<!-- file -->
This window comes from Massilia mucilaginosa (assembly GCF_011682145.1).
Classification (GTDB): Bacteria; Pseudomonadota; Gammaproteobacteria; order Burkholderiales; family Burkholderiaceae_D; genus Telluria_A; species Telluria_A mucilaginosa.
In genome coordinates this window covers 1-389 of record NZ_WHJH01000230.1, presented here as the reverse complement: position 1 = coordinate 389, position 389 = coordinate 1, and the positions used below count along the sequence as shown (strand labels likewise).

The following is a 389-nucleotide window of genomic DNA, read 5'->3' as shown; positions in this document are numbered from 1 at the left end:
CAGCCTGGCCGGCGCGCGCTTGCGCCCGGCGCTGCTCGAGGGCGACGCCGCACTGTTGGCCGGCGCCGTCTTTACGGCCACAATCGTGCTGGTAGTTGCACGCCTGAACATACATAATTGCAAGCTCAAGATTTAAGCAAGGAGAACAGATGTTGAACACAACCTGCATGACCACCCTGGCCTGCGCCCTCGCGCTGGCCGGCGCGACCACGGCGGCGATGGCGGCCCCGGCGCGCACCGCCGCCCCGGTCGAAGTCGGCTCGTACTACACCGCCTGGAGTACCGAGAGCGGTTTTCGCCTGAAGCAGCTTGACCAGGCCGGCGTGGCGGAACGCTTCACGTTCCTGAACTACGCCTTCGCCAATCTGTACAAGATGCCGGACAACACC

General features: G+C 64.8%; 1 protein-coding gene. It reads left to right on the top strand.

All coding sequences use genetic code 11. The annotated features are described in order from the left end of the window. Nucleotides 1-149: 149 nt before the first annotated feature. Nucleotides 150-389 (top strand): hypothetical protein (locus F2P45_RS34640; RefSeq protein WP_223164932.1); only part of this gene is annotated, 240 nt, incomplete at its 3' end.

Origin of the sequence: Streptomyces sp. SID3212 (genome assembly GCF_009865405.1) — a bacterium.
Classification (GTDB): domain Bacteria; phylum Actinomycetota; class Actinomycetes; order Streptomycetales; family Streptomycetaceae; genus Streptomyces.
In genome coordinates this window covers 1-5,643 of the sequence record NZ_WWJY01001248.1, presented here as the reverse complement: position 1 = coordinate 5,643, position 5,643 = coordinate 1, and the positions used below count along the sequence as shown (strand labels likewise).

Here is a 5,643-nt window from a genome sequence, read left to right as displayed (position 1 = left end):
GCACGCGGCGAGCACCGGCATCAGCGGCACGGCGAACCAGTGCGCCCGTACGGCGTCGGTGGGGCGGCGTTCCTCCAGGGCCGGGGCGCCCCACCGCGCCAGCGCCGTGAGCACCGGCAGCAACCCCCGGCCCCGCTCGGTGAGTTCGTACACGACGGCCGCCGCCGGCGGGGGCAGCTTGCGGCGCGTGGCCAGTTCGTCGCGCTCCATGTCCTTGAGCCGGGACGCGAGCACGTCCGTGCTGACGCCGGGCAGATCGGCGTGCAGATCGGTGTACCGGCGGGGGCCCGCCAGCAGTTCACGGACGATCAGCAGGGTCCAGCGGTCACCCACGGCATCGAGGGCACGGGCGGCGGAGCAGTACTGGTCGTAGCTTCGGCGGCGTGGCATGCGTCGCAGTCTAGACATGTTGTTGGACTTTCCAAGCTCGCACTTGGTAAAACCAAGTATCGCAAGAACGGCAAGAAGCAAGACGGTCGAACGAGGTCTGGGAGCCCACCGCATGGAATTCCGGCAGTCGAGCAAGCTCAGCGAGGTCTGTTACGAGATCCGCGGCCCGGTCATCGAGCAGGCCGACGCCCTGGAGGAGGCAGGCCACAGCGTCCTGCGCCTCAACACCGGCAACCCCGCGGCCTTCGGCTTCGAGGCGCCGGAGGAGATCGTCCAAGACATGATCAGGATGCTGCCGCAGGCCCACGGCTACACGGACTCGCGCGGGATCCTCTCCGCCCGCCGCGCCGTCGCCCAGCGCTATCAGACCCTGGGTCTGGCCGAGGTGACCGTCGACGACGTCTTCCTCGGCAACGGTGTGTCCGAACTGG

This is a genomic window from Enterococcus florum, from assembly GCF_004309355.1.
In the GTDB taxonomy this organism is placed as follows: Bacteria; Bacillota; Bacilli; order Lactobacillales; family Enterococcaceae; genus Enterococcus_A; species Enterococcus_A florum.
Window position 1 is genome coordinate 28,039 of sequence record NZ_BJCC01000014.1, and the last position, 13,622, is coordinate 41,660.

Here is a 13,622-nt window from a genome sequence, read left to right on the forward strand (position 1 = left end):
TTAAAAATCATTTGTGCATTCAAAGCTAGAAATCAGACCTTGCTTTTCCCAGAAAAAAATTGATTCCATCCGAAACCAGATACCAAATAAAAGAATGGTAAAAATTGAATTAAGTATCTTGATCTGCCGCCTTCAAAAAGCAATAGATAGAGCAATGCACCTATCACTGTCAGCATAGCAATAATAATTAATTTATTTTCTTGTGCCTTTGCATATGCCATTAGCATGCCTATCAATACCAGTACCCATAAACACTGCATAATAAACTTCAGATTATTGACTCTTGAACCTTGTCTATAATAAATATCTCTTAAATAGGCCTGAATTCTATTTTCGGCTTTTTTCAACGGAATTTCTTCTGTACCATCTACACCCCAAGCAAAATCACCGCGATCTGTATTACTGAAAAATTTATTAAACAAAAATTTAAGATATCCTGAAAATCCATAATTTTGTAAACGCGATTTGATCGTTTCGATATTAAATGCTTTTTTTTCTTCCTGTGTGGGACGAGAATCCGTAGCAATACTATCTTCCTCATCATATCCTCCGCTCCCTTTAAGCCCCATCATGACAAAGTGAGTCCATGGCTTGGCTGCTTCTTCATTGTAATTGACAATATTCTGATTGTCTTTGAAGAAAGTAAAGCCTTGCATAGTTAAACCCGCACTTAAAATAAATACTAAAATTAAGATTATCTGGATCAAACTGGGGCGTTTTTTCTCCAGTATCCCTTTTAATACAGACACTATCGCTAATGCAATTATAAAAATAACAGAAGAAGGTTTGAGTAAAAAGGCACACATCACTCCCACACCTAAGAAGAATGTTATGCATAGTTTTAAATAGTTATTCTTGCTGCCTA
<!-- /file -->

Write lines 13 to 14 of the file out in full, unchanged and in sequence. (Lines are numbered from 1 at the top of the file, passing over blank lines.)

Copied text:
This is a genomic window from Enterococcus florum, from assembly GCF_004309355.1.
In the GTDB taxonomy this organism is placed as follows: Bacteria; Bacillota; Bacilli; order Lactobacillales; family Enterococcaceae; genus Enterococcus_A; species Enterococcus_A florum.